For King James, Off with His Head

Peter LomuscioCorrespondent IMay 14, 2010

BOSTON - MAY 13:  LeBron James #23 of the Cleveland Cavaliers wipes the sweat from his face in the fourth quarter against the Boston Celtics during Game Six of the Eastern Conference Semifinals of the 2010 NBA playoffs at TD Garden on May 13, 2010 in Boston, Massachusetts. The Celtics defeated the Cavaliers 94-85.  NOTE TO USER: User Expressly Acknowledges and agrees that, by downloading and or using this photograph, User is consenting to the terms and conditions of the Getty Images License Agreement.  (Photo by Elsa/Getty Images)
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A solution may finally have been thought up to solve the Cleveland Cavaliers' supporting cast issues. 

And as surprising as it may be, it doesn’t look like finding a Robin for the Cavs is the solution. It is the fact that the Cavs are still in search of their Batman. 

If LeBron is satisfied to play through the biggest games of his career in a passive role, than he is never going to live up to the "king" label that he has been prematurely given.

There were way too many instances in this series where LeBron James simply shied away from the moment and the opportunities to take hold and charge of the series.

It is a shame that the only thing James can hang his hat on after this critical Game Six is his back-to-back three pointers with 10 minutes left in the fourth quarter, which were the only two shots he made outside of the paint all night.

His lack of aggressiveness was again quite evident and as much as it may be getting old to hear it, it looks true that LeBron lacks that “killer instinct.” 

It may be confusing for all those who didn’t watch the game and just read LeBron’s stat line, but his triple double was far less effective as it looks on paper (27 points, 19 rebounds, 10 assists, and 9 turnovers on 8-of-21 shooting).

James needed to step up and shoot and take it to the basket to effectively control this game, but instead he altered his game to a Jason Kidd-like style of play.

Not taking anything away from Kidd, as he is obviously a future Hall of Famer, but that isn’t James’ role and job on this squad. It is James’ job to dominate the scoring load and live up to the label of being the most electrifying scorer in the NBA.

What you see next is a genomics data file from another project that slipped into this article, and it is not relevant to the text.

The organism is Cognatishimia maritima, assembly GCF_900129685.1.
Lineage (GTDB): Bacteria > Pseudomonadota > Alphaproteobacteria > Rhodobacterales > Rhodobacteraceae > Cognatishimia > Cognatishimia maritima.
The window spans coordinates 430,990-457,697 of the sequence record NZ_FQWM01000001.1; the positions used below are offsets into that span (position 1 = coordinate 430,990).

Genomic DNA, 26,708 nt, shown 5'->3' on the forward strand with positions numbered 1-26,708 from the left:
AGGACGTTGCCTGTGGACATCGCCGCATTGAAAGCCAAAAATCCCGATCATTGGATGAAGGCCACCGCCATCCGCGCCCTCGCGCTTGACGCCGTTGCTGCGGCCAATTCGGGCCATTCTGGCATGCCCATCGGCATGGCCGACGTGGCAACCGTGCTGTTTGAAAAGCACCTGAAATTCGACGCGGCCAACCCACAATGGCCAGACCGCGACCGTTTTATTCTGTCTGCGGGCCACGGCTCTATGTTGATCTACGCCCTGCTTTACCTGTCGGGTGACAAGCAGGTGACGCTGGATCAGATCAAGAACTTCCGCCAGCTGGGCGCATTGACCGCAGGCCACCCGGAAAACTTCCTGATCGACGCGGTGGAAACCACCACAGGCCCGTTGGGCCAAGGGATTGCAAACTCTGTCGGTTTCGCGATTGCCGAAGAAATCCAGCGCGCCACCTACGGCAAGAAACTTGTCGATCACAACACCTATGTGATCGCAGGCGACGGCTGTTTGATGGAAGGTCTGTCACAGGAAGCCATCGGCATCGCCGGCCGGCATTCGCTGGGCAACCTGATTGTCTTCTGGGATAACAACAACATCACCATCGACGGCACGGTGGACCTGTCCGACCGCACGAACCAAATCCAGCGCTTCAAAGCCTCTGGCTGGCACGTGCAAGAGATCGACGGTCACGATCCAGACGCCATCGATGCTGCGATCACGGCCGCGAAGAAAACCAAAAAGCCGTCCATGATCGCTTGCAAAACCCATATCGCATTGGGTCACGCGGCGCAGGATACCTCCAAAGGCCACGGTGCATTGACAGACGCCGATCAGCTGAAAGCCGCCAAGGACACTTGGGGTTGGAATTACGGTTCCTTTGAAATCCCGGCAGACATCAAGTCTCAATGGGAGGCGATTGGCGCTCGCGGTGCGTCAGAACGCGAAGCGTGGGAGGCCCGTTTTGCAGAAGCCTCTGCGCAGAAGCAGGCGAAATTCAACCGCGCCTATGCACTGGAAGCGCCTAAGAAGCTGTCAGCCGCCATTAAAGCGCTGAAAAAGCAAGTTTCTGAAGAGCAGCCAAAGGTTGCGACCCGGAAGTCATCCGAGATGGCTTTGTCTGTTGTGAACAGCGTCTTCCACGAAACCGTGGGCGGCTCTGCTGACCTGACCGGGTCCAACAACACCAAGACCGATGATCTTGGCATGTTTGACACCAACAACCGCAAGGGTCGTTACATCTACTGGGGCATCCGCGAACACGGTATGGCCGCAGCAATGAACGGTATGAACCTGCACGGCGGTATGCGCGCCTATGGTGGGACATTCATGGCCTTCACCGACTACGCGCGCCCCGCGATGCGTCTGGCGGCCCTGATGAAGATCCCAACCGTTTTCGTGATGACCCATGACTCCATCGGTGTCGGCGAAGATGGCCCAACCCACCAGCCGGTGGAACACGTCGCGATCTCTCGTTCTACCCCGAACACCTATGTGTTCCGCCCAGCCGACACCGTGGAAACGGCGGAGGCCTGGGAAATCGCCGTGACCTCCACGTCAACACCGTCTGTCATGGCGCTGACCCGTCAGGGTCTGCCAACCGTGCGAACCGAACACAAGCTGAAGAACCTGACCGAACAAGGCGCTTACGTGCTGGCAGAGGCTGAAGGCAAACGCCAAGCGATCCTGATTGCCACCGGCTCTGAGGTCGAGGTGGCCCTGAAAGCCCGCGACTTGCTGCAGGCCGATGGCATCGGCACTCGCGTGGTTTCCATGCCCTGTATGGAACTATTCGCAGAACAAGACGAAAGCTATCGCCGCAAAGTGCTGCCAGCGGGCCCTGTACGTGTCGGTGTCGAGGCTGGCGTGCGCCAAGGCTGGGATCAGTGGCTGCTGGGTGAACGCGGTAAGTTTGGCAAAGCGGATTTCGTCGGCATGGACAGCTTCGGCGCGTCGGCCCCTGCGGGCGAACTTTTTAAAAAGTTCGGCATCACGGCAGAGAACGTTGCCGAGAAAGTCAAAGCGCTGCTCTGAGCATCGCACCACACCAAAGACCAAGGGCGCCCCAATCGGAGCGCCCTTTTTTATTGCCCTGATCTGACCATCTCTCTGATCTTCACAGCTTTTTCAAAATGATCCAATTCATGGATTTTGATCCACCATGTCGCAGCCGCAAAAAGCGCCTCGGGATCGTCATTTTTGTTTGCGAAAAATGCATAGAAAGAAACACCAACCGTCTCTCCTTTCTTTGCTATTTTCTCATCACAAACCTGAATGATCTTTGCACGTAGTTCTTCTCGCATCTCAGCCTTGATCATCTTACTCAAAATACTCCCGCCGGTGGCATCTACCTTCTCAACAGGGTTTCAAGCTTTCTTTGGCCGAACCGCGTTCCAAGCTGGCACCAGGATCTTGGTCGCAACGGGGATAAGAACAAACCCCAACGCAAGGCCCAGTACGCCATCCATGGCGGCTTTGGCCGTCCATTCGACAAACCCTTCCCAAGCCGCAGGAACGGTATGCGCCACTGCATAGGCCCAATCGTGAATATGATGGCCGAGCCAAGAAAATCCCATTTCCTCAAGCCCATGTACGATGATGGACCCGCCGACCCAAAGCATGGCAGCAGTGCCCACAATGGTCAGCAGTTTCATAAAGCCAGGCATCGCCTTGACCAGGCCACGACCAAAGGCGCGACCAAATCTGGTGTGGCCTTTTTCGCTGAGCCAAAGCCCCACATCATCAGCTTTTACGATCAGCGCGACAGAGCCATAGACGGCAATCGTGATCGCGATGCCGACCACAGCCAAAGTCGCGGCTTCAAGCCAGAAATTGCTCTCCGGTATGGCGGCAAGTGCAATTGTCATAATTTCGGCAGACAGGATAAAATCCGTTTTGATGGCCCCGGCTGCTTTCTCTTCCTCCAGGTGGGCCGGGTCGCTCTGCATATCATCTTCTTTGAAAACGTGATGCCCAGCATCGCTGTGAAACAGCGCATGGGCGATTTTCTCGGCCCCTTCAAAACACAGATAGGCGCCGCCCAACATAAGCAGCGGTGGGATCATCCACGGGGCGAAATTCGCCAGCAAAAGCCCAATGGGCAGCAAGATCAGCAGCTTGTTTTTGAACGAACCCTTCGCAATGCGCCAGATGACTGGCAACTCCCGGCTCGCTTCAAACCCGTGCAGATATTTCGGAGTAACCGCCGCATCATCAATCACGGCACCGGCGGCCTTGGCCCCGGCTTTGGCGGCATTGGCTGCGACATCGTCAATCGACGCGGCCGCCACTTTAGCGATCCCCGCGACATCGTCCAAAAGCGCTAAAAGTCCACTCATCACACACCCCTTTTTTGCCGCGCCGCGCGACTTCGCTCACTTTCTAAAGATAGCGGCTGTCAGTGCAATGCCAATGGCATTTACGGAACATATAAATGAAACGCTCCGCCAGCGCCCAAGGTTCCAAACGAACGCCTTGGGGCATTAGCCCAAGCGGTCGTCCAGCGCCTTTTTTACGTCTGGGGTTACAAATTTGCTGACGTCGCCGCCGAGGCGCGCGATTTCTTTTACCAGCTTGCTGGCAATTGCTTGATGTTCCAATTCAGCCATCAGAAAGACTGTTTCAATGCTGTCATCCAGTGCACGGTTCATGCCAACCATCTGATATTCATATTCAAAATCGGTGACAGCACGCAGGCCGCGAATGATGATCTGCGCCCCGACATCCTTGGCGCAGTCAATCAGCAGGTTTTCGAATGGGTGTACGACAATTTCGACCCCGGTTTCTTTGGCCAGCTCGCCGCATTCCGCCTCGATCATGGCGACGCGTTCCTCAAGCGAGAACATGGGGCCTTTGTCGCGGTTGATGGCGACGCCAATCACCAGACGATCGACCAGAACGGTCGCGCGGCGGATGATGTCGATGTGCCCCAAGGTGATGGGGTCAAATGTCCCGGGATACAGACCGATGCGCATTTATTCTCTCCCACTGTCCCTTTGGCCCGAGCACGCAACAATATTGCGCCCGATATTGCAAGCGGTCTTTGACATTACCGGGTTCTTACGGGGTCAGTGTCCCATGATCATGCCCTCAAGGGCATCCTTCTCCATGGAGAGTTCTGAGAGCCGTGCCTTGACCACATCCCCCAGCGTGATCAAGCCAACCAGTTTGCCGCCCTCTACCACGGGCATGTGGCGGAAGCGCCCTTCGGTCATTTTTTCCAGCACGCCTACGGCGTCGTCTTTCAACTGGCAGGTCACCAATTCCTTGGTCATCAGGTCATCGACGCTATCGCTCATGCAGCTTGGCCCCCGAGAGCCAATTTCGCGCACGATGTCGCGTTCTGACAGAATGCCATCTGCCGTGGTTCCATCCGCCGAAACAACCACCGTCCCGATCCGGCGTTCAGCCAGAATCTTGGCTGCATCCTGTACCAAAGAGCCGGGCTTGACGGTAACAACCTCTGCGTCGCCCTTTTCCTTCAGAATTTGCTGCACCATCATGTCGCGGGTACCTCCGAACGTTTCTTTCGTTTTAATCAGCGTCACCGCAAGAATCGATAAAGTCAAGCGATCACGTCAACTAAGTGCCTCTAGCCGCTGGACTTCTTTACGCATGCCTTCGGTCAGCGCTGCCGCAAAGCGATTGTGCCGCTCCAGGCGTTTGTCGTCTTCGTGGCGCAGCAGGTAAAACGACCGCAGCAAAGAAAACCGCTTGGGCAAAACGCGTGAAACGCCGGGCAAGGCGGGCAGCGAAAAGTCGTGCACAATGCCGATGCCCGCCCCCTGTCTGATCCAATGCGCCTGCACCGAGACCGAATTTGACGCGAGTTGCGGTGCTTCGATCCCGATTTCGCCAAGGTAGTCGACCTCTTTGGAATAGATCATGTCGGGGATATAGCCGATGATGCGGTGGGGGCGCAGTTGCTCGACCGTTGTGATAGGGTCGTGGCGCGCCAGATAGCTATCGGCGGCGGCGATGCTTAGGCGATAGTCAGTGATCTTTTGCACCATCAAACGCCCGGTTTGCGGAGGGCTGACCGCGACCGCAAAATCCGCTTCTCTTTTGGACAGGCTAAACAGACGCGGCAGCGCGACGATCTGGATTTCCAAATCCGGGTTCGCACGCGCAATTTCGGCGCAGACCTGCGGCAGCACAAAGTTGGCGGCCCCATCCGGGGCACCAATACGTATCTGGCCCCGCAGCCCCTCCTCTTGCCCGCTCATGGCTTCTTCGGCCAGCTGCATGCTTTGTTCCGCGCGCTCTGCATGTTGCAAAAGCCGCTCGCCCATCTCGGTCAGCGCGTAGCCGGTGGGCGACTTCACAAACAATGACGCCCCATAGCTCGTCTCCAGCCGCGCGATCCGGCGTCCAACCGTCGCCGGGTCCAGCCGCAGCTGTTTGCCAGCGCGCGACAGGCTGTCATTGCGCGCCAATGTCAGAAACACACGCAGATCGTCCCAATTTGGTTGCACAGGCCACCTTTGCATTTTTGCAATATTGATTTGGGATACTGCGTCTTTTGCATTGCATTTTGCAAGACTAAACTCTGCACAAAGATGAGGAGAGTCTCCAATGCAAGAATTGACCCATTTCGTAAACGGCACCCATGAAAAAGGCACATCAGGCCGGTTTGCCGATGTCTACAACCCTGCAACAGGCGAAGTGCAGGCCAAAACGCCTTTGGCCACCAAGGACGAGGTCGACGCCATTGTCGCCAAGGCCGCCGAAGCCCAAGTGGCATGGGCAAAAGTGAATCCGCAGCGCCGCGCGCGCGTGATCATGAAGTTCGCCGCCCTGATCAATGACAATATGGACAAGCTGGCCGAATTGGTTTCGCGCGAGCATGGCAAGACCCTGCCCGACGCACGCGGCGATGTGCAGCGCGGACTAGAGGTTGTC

Despite the fact he had 10 assists, his 9 turnovers pretty much cancelled that out due to the fact that many of his giveaways were unforced and rather sloppy.

James made a habit of simply stopping his dribble around the free throw line and slowly searching the halfcourt for any option to get the ball out of his hands. This is not the James we saw throughout the regular season. 

LeBron clearly was burnt by his hesitancy to shoot and his complete absence of a mid-range game. Missing these factors is what forces James’ game into a predictable style of play. It takes him from an uncoverable physical monster to rather easy guy to cover.

It is tiring to hear that winning or losing this series was the decider of LeBron’s next move. Why?

What decides his next move is his decision to leave his sacred home state and leave them stranded for his own selfish wants. Yes, James wants to win a Championship, but he certainly didn’t prove that with his effort in this series. 

His decision is pending on his willingness to step up to the challenge of bringing a title to Cleveland.

His decision is pending on his ability to work hard and raise his game in the offseason to push his team to the next level. 

James needs to look into the mirror because there are still aspects of his game that need improvement. He needs to dump this image of himself as the perfect basketball player, constantly focusing on his own individual talents and mature enough to learn how to win while gelling with his team in the biggest moments.

Why did it become acceptable to have the thought that if Cleveland loses then LeBron should bolt? 

This just continues to show that LeBron is shying away from another challenge like he did in Game 5 and arguably most of Game 6. And we all know that when you quit once, it starts a pattern and becomes easier to quit in future tough spots.

Looking at the positives, LeBron did man up and shake hands this time after the devastating series loss. He also showed up to his media session and answered all questions directed to him in a professional manner.

He also has the opportunity to prove that he is a man willing to step up to the challenge of avoiding the temptation and staying in his home state and bringing them a championship in the future. This crossroads is going to decide how LeBron is viewed as a man.

LeBron can stay in his home state and push the Cleveland front office to go out and get a premier NBA coach to help take them up a notch off the court to help his cause on the court.

Given salary cap factors, it is unlikely to see much of a change to the roster, but then again the supporting cast isn’t the issue anyway. James has admitted that Cleveland is willing to do whatever to win, so there is no reason for him to bail.

In leaving Cleveland, is LeBron finally admitting that he doesn’t have what it takes to carry the load?

Is he admitting that he needs a Dwyane Wade to carry the weight and handle the pressure situations? 

Is he willing to dethrone himself and permanently knock his legacy down a notch by basically admitting that he can't live up to the MJ-Kobe standard?

LeBron needs to shake this image of falling short and he has no better opportunity to do this than now, with his decision looming on where he will play for at least his next three seasons. 

So for now it is on LeBron to help us interpret this famous saying and how it ties into his career: When the Going Gets Tough, LeBron James Gets Going.